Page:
A good argumentative essay should follow this structure: 1. Introductory paragraph. The first paragraph of your essay should outline the topic, provide background information necessary to understand your argument, outline the evidence you will present and states your thesis. 2. The thesis statement. This is part of your first paragraph.
The essay is divided into an introduction, body, and conclusion: The introduction provides your topic and thesis statement; The body presents your evidence and arguments; The conclusion summarizes your argument and emphasizes its importance; The example below is a paragraph from the body of an argumentative essay about the effects of the ...
Argument Papers Body Paragraphs Body Paragraphs Body paragraphs: Moving from general to specific information Your paper should be organized in a manner that moves from general to specific information.
An argumentative essay is an essay that uses evidence and facts to support the claim it's making. Its purpose is to persuade the reader to agree with the argument being made. A good argumentative essay will use facts and evidence to support the argument, rather than just the author's thoughts and opinions.
The following are the seven steps to help you build up the body paragraphs of your argumentative essay. 1. Start with a Topic Sentence While we can argue that a topic sentence can appear anywhere in the body paragraph of your essay, it's best to include at the very beginning.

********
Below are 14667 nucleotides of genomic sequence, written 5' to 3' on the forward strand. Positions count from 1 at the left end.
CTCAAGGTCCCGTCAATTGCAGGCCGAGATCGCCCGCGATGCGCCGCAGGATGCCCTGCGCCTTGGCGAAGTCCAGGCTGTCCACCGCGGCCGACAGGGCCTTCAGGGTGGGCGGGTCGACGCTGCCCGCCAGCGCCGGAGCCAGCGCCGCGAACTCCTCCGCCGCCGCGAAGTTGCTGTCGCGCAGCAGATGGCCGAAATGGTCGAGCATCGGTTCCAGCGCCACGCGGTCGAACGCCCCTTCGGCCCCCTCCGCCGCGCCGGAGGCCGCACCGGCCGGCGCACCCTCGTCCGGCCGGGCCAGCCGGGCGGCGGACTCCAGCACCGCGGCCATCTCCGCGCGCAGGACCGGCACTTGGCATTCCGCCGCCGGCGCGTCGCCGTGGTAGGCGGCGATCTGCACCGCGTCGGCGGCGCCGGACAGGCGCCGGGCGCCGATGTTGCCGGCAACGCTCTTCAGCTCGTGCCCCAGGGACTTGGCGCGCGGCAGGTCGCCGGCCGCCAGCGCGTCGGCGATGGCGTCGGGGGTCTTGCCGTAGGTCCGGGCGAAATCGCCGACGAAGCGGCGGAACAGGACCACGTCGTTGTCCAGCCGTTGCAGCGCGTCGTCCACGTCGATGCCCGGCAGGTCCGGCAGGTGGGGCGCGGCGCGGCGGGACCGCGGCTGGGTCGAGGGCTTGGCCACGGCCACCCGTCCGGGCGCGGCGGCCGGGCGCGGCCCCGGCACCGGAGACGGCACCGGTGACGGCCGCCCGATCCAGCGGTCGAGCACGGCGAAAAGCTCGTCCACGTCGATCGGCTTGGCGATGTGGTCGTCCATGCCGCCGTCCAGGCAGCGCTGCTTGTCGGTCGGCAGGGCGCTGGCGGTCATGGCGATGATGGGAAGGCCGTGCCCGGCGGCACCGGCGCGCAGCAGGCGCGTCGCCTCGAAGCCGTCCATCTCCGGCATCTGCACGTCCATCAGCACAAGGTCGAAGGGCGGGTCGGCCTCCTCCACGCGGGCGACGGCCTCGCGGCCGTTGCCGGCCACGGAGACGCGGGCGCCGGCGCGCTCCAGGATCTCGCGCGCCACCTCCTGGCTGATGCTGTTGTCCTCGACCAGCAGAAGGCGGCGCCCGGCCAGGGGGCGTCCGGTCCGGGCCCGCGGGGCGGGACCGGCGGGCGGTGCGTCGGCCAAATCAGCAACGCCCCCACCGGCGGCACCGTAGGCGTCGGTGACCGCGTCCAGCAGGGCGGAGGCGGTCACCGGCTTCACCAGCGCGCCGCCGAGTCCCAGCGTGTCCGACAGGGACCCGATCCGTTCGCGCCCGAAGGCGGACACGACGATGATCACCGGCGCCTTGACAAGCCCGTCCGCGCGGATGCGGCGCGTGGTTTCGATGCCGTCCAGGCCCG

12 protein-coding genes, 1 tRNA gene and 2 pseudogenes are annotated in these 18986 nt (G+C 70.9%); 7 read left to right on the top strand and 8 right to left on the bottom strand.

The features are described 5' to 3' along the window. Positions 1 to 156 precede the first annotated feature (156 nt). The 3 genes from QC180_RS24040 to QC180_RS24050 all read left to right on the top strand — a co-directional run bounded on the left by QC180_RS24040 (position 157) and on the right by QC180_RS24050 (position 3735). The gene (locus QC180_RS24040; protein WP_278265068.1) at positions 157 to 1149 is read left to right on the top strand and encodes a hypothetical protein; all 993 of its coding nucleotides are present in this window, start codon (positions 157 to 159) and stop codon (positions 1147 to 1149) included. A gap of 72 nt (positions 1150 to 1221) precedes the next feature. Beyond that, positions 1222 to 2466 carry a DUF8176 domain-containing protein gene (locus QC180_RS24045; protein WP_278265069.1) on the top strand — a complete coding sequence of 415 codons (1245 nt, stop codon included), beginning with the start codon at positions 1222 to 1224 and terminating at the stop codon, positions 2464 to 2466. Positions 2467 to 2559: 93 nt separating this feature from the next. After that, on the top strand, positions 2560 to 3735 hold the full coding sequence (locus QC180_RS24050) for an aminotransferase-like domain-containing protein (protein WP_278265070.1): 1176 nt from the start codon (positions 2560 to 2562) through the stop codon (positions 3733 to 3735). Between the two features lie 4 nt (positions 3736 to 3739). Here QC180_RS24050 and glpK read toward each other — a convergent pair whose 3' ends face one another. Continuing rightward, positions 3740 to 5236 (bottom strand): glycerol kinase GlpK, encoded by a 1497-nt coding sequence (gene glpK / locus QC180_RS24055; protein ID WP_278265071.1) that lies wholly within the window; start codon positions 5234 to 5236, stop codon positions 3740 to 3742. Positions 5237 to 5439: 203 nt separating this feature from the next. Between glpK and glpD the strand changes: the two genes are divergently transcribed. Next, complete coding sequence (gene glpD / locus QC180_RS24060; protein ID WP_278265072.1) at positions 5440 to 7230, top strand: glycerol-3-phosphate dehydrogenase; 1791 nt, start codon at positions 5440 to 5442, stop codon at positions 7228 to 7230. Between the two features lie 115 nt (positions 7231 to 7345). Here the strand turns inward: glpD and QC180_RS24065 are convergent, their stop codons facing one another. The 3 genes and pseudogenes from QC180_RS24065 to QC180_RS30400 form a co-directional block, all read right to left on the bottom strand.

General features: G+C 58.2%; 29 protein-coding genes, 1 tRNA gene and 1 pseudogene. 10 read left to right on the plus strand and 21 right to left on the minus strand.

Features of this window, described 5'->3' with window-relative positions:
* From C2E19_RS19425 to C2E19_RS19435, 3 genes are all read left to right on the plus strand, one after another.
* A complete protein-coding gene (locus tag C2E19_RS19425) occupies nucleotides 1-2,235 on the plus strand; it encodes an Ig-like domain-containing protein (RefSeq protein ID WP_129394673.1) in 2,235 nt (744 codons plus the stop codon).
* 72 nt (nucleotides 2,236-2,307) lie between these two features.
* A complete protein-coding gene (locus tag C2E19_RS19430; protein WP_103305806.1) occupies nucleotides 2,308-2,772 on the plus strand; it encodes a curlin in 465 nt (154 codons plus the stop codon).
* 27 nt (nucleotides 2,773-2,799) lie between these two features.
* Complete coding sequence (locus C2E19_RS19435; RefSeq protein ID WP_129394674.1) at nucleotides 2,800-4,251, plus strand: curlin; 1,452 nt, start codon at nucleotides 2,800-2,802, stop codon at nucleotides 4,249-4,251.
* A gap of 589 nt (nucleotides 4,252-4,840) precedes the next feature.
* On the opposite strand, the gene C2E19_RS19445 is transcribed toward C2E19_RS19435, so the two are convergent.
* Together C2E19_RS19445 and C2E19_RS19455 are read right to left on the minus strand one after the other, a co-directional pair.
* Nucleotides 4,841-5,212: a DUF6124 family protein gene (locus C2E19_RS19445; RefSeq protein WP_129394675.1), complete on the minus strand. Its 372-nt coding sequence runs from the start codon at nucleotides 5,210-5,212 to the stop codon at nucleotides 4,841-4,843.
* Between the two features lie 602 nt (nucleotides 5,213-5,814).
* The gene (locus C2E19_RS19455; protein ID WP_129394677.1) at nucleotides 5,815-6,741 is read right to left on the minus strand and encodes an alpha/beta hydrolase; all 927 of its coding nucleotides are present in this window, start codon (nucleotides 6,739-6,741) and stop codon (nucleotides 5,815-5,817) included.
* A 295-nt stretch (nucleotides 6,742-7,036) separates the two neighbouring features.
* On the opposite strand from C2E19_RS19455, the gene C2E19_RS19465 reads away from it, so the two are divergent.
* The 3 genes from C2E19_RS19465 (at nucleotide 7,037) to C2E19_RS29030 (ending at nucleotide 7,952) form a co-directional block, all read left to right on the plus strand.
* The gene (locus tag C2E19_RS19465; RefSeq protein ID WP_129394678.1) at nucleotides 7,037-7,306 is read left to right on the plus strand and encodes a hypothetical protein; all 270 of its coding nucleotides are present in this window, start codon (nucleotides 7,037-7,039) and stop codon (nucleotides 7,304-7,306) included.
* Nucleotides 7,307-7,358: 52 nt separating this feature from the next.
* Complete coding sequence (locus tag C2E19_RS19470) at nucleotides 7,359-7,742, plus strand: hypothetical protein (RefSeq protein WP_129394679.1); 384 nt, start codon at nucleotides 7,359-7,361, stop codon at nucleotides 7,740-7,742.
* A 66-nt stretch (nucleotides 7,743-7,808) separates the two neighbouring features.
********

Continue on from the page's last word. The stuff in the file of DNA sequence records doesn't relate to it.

To start an argumentative essay example, you need to write a brief and attractive introduction. It is written to convince the reader and make them understand your point of view. Add body paragraphs after the introduction to support your thesis statement.
A body paragraph of an argumentative essay is the central part of it because most of the evidence, reasoning, facts and figures etc. are presented in this paragraph. generally, this body is 3 paragraph long but this is not a hard and fast rule. Order an Essay with Your Own Citation Style. We will Format It For Free: AMA APA AMS Chicago MLA Turbian
An argumentative essay is a piece of writing that uses logical evidence and empirical data to convince readers of a particular position on a topic. Because of its reliance on structure and planning, the first step in writing one is often drafting a solid argumentative essay outline.
Introductions, Body Paragraphs, and Conclusions for an Argument Paper The following sections outline the generally accepted structure for an academic argument paper. Keep in mind that these are guidelines and that your structure needs to be flexible enough to meet the requirements of your purpose and audience.